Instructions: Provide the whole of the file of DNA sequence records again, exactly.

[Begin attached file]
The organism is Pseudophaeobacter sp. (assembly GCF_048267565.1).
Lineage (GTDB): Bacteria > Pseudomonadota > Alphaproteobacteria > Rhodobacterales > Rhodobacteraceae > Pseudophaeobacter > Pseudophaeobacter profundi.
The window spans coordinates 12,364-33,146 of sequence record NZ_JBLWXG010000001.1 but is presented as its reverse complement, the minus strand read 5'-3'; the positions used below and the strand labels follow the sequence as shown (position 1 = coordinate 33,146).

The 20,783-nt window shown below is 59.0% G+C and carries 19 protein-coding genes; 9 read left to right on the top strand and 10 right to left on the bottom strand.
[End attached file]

The organism is Pseudophaeobacter sp. (assembly GCF_048267565.1).
Lineage (GTDB): Bacteria > Pseudomonadota > Alphaproteobacteria > Rhodobacterales > Rhodobacteraceae > Pseudophaeobacter > Pseudophaeobacter profundi.
The window spans coordinates 12,364-33,146 of sequence record NZ_JBLWXG010000001.1 but is presented as its reverse complement, the minus strand read 5'-3'; the positions used below and the strand labels follow the sequence as shown (position 1 = coordinate 33,146).

The 20,783-nt window shown below is 59.0% G+C and carries 19 protein-coding genes; 9 read left to right on the top strand and 10 right to left on the bottom strand.